Open Access

An English vocabulary learning support system for the learner’s sustainable motivation

Contributed equally
SpringerPlus20154:99

DOI: 10.1186/s40064-015-0792-2

Received: 29 September 2014

Accepted: 4 January 2015

Published: 27 February 2015

Abstract

In English vocabulary learning, continuation is an important factor; however, many learners are not good at continuing learning because they tend to prefer amusement or rest. Our proposed system is targeting learners who are eager to learn but are not able to continue learning for various reasons. We especially focused on English vocabulary learning, and described an approach for learners who have difficulty with continuing learning. Our developed application aggressively supports the learners’ sustainable motivation by gamification techniques and an efficient difficulty setting method.

Keywords

Vocabulary learning Sustainable motivation Gamification

Introduction

The term “electronic learning,” that is, “e-learning,” has become popular since the mid-1990s, and its goal is to create a community of inquiry independent of time and location through information and communication technologies Garrison (2011). Currently, companies and researchers are developing various types of e-learning systems. Because of the recent remarkable popularization and improvement in mobile devices all over the world, many people carry their smartphone on a daily basis; therefore, they can easily use ICT-technologies such as a telephone call, e-mail, accessing the internet, and various applications at all times. Accordingly, considering an e-learning environment where mobile devices are used, the term “mobile learning,” or m-learning, is also focused on Cavus and Ibrahim (2009). According to a practical study Evans (2008) which utilized m-learning in the form of podcasting, students believe that the podcasts are more effective than their textbooks as revision tools, and that they are more efficient than their own notes in helping them to learn. We considered that using a smartphone is effective for independent learning such as English vocabulary memorization because a learner can use the smartphone anytime and anywhere when the learner has only a little time. In English vocabulary learning, continuation is an important factor, although, many learners are not good at continuing learning. Among the learners who are not good at continuing to learn, there are two types of learners: (1) learners who have little motivation to learn; (2) learners who cannot resist the temptation as an amusement, even though they have motivation to learn. In this study, focusing on (2) learners, we developed an English vocabulary learning application for the learner’s sustainable motivation by gamification and cloud intelligent techniques utilizing characteristics of smartphones.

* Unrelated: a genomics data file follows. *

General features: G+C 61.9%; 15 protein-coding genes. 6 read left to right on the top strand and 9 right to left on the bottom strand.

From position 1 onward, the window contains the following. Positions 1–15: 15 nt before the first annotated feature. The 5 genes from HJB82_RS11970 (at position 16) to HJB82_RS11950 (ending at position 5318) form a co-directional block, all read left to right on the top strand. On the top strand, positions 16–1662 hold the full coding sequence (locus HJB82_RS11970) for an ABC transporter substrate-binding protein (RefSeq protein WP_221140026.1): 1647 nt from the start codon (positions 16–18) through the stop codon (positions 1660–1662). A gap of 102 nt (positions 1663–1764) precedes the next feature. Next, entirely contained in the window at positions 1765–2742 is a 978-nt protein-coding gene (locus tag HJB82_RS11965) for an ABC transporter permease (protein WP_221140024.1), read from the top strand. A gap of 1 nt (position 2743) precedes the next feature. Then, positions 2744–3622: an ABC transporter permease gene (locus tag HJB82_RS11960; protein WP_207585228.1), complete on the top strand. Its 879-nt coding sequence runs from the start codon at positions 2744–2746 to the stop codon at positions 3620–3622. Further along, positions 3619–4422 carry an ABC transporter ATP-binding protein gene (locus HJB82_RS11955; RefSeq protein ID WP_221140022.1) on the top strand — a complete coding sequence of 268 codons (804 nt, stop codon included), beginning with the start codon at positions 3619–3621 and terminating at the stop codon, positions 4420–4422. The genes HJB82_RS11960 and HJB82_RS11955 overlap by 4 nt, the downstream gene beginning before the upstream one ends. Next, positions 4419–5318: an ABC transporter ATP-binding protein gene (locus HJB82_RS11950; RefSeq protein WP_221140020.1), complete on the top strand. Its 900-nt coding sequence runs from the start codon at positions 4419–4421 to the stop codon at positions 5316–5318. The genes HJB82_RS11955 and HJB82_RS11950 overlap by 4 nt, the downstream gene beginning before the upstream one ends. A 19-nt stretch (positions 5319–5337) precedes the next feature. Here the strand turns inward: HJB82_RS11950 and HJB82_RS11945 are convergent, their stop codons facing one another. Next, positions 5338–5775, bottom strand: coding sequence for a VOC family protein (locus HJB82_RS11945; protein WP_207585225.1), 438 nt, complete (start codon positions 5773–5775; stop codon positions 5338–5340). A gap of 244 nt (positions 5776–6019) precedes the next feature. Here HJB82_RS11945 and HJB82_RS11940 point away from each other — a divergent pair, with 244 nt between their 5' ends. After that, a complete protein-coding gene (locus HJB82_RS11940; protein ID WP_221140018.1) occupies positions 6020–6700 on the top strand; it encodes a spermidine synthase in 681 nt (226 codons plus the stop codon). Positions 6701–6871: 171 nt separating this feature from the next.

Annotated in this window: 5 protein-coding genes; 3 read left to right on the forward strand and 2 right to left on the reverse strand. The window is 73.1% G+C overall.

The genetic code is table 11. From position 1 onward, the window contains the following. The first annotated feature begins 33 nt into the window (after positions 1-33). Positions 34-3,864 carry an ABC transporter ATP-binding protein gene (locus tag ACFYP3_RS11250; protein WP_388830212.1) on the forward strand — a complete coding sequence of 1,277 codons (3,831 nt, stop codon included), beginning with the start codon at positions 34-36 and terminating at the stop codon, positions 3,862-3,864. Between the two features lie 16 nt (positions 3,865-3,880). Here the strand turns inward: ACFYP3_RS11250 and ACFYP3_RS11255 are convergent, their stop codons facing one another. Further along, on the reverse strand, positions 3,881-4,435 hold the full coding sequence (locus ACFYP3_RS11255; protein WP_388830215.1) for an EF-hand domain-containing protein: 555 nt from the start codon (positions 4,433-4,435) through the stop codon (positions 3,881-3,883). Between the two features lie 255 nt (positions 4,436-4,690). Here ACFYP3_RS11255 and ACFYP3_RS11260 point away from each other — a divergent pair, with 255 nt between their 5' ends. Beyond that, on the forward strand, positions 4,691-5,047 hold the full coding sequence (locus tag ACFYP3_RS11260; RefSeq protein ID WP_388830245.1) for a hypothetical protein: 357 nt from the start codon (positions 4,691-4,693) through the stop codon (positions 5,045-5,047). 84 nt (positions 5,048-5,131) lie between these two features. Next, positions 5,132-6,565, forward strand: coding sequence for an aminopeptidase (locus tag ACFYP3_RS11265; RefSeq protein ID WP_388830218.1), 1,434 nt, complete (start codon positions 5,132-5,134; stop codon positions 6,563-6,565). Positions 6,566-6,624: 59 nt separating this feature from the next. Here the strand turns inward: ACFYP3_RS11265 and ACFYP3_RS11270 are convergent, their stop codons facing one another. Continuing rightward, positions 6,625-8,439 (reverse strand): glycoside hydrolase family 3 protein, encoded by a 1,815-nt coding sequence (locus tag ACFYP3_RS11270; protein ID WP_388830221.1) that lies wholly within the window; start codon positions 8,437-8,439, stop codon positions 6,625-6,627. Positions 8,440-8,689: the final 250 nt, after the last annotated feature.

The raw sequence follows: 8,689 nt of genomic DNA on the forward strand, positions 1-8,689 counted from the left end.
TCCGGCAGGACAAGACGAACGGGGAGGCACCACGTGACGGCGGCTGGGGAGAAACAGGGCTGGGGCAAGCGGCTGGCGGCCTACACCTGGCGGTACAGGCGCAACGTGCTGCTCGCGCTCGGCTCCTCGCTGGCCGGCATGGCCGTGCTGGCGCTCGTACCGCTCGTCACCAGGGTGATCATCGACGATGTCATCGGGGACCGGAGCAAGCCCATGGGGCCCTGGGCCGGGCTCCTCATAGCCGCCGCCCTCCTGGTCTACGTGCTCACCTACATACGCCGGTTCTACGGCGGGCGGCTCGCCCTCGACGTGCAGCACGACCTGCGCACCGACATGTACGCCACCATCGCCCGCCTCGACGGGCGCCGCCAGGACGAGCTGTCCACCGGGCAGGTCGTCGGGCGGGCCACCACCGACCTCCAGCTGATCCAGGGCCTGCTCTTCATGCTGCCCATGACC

Related works

E-learning has an advantage that a learner can learn alone anytime and anywhere; however, it also has a disadvantage that it is difficult for the learner to maintain his/her motivation. In this section, we clarify a position and a characteristic of our study, through considerations of related works which enhance the learners’ motivation in the e-learning environment.

In order to maintain the learners’ motivation, we focused on gamification techniques. Gamification is not to create a video game, but it means techniques that are used in creating games for amusing the users. Utilizing the techniques in various scenes can enhance the player’s motivation Deterding et al. (2011). A SNS service Foursquare a succeeded to enhance the users’ motivation to check in their location to the service through gamification techniques that each user can get some points and badges when checking in. In addition, Preira et al. (2014) developed a smartphone application intended to change the user’s behavior through participating in the collaborative game. Therefore, we considered that utilizing gamification techniques in e-learning has a positive influence on the user’s learning motivation.

We considered that difficulty settings of questions are also important to maintain the learner’s motivation. In any subject, when most questions are very difficult, beginner learners will not be able to maintain their motivation owing to their pains caused by that they cannot answer most questions. In contrast, when questions are an appropriate difficulty for each learner, learners can feel a sense of accomplishment and self-growth. We expected that it enhances learners’ motivation. Among works related to the method of appropriate difficulty estimation, Chen et al. (2007) developed a system that recommends appropriate difficulty English articles depending on the learner’s English skill by estimating their skill using fuzzy item response theory (FIRT) on the mobile device.